Housing associations join call to change law governing housing accessibility – Inside Housing

Several housing associations have sent a joint submission asking the government to alter building regulations to improve the accessibility of housing.

Landlords are calling for M4 Category 2 to become the regulatory baseline standard for all new homes in England (picture: Getty)

Landlords are calling for M4 Category 2 to become the regulatory baseline standard for all new homes in England (picture: Getty)

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Landlords are calling for M4 Category 2 to become the regulatory baseline standard for all new homes in England #UKHousing


Several housing associations have sent a joint submission asking the government to alter building regulations to improve the accessibility of housing #UKHousing


Housing associations join call to change law governing housing accessibility #UKHousing


Landlords are calling for M4 Category 2, which is similar to the Lifetime Homes Standard, to become the regulatory baseline standard for all new homes in England.

This would be stricter than the current standard for new homes in England and would require all new builds to make “reasonable provision for most people to access the dwelling”, including “features that make it potentially suitable for a wide range of occupants, including older people, those with reduced mobility and some wheelchair users”.

More than 15 housing associations and trade bodies have signed the joint submission to the government, including Longhurst Group, Habinteg, the National Housing Federation and the Chartered Institute of Housing.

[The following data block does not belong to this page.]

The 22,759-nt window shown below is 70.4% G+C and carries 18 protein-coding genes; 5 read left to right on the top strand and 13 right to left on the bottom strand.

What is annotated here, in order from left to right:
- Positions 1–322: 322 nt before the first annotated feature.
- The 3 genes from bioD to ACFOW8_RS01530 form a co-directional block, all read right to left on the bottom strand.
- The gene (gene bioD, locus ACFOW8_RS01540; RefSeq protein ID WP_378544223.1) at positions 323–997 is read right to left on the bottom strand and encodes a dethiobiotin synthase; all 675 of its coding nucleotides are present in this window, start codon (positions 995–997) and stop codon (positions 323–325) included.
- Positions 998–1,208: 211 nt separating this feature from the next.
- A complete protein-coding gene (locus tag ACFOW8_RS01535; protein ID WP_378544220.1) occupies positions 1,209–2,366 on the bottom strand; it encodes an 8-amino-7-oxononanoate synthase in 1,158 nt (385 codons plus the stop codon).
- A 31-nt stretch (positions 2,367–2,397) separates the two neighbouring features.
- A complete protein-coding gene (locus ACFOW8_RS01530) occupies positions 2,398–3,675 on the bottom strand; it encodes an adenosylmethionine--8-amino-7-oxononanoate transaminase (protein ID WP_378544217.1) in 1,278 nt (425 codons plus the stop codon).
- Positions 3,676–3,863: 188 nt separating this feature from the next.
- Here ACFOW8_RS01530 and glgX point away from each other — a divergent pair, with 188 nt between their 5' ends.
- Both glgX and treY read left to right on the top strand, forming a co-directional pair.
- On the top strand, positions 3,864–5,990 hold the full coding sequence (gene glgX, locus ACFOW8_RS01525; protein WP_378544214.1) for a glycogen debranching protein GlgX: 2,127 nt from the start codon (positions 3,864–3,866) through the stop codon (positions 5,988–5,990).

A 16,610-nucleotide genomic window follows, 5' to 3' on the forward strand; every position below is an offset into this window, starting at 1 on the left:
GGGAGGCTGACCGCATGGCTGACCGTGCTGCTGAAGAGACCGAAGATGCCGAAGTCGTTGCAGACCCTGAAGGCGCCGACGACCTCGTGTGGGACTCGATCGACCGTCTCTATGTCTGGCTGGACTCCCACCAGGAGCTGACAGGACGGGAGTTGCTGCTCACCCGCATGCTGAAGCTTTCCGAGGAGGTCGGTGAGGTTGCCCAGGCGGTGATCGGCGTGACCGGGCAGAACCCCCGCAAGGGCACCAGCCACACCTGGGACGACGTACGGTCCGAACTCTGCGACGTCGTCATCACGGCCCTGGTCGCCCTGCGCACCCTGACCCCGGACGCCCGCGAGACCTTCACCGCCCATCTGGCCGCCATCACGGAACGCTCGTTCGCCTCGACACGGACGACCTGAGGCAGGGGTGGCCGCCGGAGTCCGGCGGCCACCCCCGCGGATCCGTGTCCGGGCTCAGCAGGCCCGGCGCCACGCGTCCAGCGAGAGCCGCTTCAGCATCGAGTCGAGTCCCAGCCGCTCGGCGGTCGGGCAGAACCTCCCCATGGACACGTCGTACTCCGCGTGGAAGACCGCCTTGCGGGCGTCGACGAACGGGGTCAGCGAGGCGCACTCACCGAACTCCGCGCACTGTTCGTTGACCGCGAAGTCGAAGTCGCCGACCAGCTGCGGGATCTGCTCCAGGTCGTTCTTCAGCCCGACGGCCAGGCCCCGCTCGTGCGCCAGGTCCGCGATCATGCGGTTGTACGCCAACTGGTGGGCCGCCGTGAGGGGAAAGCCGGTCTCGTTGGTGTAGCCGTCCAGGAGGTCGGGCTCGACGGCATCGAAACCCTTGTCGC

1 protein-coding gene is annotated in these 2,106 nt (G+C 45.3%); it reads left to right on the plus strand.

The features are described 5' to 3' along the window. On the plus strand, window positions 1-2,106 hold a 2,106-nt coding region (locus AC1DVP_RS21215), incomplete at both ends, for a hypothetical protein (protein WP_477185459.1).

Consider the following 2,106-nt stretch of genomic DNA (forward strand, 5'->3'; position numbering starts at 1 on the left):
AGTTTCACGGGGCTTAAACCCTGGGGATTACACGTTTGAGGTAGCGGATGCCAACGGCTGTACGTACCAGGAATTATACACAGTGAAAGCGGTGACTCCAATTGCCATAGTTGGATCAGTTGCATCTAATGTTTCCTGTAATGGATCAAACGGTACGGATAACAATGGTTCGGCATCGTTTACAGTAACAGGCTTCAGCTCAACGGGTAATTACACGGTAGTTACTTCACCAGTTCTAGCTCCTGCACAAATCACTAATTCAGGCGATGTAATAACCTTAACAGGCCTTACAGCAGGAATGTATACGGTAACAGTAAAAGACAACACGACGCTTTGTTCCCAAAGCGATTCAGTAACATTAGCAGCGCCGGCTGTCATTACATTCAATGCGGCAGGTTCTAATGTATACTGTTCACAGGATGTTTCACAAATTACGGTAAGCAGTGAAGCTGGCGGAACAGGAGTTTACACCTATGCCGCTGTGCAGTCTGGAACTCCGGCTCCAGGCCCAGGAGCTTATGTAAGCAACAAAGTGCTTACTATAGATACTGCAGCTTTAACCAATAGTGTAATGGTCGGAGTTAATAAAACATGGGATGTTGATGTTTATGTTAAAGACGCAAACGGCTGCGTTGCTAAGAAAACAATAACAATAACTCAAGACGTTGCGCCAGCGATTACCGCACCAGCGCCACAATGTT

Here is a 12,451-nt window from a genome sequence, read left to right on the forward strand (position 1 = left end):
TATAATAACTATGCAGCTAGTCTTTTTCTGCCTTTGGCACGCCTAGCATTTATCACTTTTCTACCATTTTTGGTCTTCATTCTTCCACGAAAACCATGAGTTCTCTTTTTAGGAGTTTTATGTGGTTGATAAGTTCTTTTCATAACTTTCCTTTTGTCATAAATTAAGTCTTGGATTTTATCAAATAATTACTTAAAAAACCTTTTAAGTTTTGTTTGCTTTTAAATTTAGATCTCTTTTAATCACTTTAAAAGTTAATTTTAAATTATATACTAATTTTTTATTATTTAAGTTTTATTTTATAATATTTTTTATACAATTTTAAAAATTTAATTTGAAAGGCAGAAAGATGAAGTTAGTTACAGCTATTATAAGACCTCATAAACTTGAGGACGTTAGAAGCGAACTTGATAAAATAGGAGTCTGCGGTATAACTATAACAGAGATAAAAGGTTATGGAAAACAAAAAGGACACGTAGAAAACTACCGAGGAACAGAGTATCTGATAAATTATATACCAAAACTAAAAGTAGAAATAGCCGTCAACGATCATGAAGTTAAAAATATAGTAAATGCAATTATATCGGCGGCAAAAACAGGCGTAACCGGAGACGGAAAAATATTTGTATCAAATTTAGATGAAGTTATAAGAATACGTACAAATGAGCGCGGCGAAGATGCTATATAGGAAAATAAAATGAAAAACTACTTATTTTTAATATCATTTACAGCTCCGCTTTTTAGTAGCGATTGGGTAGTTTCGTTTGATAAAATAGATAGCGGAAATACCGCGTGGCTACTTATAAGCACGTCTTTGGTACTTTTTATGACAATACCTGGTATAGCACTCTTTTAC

Nic Bungay, director of strategy and external affairs at Habinteg, said: “The proportion of older people is growing rapidly and with that, the number of disabled people. Yet last year, our research saw over half of local plans had no requirement for accessible homes to be built in their area.

“If we fail to get this right now, we’ll be storing up a whole new kind of housing crisis for the future.

“As well as increasing people’s independence and well-being, building to an accessible and adaptable standard from the outset is extremely cost-effective.

“Compared to the high potential cost to public budgets when major adaptations or residential care are the only alternatives, raising the basic access requirements for all new homes on a national basis has to be the sensible strategic approach.”